How Luke Skywalker was able to build a brand new lightsaber before Return of the Jedi may now have an explanation from the real-world. The original prop wielded by Mark Hamill in Star Wars Episode VI: Return of the Jedi in 1983 was, in fact, a repurposing of a lightsaber prop used by Alec Guinness as Obi-Wan Kenobi in the original Star Wars Episode IV: A New Hope in 1977.

Collector Brandon Alinger presented Luke Skywalker’s lightsaber to Mark Hamill on the actor’s streaming show Mark Hamill’s Pop Culture Quest. Though Hamill initially thought the prop was a “replica,” Alinger confirmed it was, in fact, one of the actual props used by Hamill during the filming of Return of the Jedi — but there was a wrinkle. Alinger also revealed it was “the same prop that was used by Alec Guinness in the first movie.” This means that Luke Skywalker was holding what was essentially his master’s lightsaber, albeit with some modifications and a different colored blade.

LEFT: Obi-Wan's ligthsaber. RIGHT: Luke's lightsaber
LEFT: Obi-Wan's ligthsaber. RIGHT: Luke's lightsaber

Hardcore Star Wars fans have known for a long time that Luke’s second lightsaber looked a lot more like Obi-Wan’s than his first one did. Of course, Luke didn’t build his first lightsaber. It belonged to his father, Anakin Skywalker, which is why Kylo Ren says “That lightsaber, it belongs to me!” in The Force Awakens; Anakin is Kylo’s grandfather. So, presumably, the older Luke Skywalker who meets Rey will still have this second Obi-Wan-looking saber in The Last Jedi. This means that he totally doesn’t need the one Rey is offering to him at the end of The Force Awakens.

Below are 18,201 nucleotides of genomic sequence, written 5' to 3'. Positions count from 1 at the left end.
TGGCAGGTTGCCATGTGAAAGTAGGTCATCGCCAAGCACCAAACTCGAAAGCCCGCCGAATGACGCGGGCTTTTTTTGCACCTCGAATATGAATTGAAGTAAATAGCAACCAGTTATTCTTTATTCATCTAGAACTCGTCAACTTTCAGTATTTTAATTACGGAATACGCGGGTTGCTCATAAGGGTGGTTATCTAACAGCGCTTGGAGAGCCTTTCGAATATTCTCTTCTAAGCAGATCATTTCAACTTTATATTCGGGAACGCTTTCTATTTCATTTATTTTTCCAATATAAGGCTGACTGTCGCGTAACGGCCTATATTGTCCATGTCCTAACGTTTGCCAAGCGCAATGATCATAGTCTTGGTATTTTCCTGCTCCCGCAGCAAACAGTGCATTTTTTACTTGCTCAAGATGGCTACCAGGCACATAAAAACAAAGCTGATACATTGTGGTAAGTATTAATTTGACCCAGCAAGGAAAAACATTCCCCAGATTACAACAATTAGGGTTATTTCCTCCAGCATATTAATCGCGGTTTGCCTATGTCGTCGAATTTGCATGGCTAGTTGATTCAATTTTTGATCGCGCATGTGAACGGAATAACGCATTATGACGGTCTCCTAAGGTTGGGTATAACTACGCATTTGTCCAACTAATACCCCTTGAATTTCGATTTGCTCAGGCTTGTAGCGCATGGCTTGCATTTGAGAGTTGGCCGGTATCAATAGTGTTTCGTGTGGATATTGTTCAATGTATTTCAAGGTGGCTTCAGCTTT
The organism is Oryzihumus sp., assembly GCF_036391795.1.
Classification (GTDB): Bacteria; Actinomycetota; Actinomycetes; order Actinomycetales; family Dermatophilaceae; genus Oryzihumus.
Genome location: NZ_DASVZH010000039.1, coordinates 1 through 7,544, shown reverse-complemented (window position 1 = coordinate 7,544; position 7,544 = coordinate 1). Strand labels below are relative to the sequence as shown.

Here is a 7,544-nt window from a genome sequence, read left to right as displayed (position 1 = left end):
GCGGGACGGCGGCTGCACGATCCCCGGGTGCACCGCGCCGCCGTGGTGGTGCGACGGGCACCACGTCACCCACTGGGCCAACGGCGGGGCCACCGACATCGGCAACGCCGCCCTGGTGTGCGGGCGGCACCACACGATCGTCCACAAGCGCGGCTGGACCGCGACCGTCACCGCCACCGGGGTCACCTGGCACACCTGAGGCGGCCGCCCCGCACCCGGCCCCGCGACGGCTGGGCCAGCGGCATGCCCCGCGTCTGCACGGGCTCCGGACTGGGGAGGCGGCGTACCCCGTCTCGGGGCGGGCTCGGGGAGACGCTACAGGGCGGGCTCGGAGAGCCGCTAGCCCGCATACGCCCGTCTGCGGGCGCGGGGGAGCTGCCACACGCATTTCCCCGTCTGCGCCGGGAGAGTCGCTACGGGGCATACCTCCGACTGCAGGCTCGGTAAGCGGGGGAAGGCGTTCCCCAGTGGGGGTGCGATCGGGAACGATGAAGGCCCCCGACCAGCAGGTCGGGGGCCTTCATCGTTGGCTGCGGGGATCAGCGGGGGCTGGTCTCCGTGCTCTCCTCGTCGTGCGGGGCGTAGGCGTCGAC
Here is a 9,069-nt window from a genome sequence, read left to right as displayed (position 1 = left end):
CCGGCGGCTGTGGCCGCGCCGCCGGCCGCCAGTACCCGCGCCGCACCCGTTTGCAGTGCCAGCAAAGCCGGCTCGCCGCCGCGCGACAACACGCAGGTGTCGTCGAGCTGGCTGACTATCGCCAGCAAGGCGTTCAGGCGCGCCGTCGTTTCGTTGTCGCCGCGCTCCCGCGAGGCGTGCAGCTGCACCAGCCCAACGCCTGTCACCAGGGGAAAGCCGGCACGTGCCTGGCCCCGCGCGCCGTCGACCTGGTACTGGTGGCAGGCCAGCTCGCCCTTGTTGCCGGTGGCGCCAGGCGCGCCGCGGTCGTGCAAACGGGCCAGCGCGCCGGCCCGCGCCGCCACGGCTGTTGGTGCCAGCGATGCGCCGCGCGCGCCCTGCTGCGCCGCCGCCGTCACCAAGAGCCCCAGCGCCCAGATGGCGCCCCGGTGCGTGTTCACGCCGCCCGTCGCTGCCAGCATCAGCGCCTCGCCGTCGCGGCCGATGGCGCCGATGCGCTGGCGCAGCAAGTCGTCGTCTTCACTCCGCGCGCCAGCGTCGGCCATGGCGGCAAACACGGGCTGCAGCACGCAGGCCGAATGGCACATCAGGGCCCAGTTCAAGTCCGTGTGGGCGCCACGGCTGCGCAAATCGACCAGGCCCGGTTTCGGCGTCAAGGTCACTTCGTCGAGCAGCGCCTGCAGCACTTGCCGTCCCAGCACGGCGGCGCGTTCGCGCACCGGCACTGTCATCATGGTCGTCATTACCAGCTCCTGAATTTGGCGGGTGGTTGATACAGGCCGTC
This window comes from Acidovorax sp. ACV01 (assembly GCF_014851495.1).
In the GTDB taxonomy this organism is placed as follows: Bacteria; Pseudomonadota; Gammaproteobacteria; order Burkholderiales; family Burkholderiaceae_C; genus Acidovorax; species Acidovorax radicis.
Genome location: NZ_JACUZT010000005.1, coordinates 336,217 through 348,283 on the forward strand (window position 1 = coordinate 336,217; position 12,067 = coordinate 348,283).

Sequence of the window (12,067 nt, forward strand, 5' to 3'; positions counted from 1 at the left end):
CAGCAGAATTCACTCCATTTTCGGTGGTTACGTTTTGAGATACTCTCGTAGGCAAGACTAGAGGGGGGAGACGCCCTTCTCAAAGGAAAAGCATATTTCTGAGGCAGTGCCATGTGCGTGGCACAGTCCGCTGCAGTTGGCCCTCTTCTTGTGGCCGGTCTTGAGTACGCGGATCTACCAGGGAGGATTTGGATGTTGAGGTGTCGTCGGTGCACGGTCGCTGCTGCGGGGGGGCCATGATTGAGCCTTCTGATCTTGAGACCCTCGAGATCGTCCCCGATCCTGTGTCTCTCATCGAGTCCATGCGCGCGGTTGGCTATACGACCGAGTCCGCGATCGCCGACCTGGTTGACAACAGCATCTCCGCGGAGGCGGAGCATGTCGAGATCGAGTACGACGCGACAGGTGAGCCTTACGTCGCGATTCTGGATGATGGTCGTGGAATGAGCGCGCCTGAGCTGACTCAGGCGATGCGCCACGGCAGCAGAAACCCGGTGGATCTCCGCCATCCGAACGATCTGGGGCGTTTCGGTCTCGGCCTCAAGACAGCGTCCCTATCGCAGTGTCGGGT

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TOP: Finn holding Anakin/Luke's lightsaber. BOTTOM: Vader holding Luke's second lightsaber.
TOP: Finn holding Anakin/Luke's lightsaber. BOTTOM: Vader holding Luke's second lightsaber.

The in-universe presumption for why Luke’s second saber looks like Obi-Wan’s has always tended toward Luke finding extra lightsaber parts and diagrams in Obi-Wan’s abandoned hut on Tatooine. These designs and parts resulted in Luke making a saber more like Kenobi’s than his father’s. Some fans even theorized that the reason why the blade of this saber is green and not blue is because Luke appropriated an old kyber crystal that was intially used to power Qui-Gon Jinn’s lightsaber. This last detail rests on the assumption that Obi-Wan kept Qui-Gon’s lightsaber after he used it to slice up Darth Maul in The Phantom Menace.

While this year’s The Last Jedi probably won’t have a flashback about Luke building his Obi-Wan-esque second lightsaber, it is possible that the upcoming Obi-Wan episodes of Rebels could give fans a glimpse as to what other lightsaber-building stuff Obi-Wan had stockpiled in his desert home. For now, speculation about the histories and origins of various lightsabers will likely continue well past the conclusion of the current Star Wars trilogy.